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The Stepparent Adoption Process in Florida
The Stepparent Adoption Process in Florida

When a stepparent wants to adopt his or her spouse’s child, there is a specific process that must be followed. The same process is followed for same-sex couples now that gay marriage has been legalized in Florida. The rules governing stepparent adoption in Florida are set forth in Chapter 63 of the Florida statutes.

Initially, we must determine whether the stepparent can legally adopt. In most cases, this means that the individual is found to be a suitable parent and he or she is married to the legal parent of the child.

Next, a Petition for Adoption is filed to start the adoption process. The stepparent desiring to adopt the child is called the “petitioner.” The petitioner must provide the following information:

  • Child’s date and place of birth
  • If the child’s name will be changed, what the child’s new name should be
  • Information regarding how long the stepparent has resided with the child
  • An explanation of why the stepparent wants to legally adopt the child

The other biological parent of the child is given an opportunity to object to the adoption. If he or she does not oppose the adoption, the court can enter an order finalizing the adoption. The child can be given an updated birth certificate indicating the child’s new name and new legal parents.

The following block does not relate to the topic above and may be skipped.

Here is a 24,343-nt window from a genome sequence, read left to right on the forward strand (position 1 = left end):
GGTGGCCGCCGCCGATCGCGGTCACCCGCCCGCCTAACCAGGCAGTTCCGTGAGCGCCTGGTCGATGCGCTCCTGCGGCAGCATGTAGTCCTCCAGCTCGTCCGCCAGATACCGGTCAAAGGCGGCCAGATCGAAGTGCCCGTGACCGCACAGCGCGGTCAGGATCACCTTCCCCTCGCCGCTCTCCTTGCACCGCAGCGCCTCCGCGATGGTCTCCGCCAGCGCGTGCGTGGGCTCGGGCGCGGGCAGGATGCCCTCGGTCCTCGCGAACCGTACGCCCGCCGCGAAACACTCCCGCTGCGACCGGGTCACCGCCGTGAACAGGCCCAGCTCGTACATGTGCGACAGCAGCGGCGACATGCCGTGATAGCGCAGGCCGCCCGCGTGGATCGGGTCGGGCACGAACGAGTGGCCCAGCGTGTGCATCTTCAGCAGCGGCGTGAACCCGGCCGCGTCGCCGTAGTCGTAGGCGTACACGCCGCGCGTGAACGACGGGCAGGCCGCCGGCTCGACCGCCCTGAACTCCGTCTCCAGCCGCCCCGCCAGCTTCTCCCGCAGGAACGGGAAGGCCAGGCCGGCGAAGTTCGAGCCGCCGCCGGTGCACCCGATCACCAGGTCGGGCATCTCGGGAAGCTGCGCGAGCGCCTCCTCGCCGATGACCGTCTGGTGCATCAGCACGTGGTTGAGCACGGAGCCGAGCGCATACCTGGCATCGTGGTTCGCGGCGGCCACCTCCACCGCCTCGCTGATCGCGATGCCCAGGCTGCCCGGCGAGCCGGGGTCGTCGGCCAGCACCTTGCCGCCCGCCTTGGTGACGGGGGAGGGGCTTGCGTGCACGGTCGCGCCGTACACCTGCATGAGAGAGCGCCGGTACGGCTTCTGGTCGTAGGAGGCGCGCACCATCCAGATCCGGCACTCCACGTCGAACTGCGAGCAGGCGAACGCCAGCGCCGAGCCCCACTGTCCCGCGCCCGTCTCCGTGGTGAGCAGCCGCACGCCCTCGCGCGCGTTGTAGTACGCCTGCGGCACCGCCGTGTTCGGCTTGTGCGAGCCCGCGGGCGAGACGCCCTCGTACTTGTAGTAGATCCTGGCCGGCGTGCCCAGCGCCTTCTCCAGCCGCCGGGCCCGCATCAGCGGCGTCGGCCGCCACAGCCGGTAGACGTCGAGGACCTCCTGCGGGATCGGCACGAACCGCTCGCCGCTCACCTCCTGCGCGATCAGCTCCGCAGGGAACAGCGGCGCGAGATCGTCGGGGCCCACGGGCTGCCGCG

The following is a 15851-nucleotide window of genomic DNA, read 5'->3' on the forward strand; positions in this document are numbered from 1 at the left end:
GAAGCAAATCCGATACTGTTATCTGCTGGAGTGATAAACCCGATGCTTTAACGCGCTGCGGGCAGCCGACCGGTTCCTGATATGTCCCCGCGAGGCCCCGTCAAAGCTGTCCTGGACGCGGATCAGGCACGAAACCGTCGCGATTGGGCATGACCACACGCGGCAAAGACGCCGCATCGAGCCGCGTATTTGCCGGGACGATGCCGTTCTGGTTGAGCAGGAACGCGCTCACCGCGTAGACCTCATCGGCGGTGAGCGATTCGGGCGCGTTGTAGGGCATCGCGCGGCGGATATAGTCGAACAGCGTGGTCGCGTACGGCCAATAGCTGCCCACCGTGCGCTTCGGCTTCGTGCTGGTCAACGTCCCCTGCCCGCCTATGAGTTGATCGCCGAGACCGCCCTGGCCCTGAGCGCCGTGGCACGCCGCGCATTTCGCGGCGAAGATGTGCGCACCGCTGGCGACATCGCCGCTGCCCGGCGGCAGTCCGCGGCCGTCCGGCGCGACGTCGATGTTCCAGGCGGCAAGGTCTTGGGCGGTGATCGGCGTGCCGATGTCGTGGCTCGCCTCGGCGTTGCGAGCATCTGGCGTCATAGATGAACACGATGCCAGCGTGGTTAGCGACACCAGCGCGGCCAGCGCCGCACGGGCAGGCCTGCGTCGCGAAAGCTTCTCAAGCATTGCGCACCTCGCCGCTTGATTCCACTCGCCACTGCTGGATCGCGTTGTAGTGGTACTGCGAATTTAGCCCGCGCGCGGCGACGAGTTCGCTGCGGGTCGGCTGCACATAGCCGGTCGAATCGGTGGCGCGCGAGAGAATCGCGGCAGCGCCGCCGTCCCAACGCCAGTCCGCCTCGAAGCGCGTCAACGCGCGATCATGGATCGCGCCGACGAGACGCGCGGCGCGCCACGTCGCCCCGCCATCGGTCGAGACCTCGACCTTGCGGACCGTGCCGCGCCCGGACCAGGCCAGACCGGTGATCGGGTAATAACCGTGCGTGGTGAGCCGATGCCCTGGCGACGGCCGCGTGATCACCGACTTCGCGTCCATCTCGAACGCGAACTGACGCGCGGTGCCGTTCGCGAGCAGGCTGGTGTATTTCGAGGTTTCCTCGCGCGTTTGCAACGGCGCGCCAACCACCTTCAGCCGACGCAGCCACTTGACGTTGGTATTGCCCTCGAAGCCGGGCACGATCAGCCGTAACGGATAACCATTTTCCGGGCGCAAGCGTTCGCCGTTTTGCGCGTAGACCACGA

If the absent biological parent does not consent to the adoption, it is usually necessary to file to terminate his or her parental rights. A parent’s rights can be terminated if the parent has (i) deserted or abandoned the child, or (ii) been declared incompetent and it is medically unlikely that competency will be restored. If you do not know how to locate the absent parent, Florida statutes provide several steps that must be taken to try to locate the birth parent before proceeding with the adoption process.

It is important to understand that consent from the absent parent is not required if any of the following are true:

  • the absent parent has agreed in writing and witnessed by two other individuals to surrender his or her rights to the child
  • the child has been abandoned by the parent
  • evidence has been submitted that the parent has engaged in behavior that endangers the life, safety, health or well-being of the child
  • the parent is in prison
  • a child has been an adjudicated dependent and the parent has not complied with the case plan filed with the court
  • the parent has engaged in “egregious conduct”

If you have questions regarding stepparent adoptions, please do not hesitate to contact us for an appointment. Call the knowledgeable attorneys at the Men’s Divorce Law Firm. Our office is located in Orlando, Florida, but we proudly serve husbands and fathers across the State. The firm also serves men out of state with child custody interests in Florida.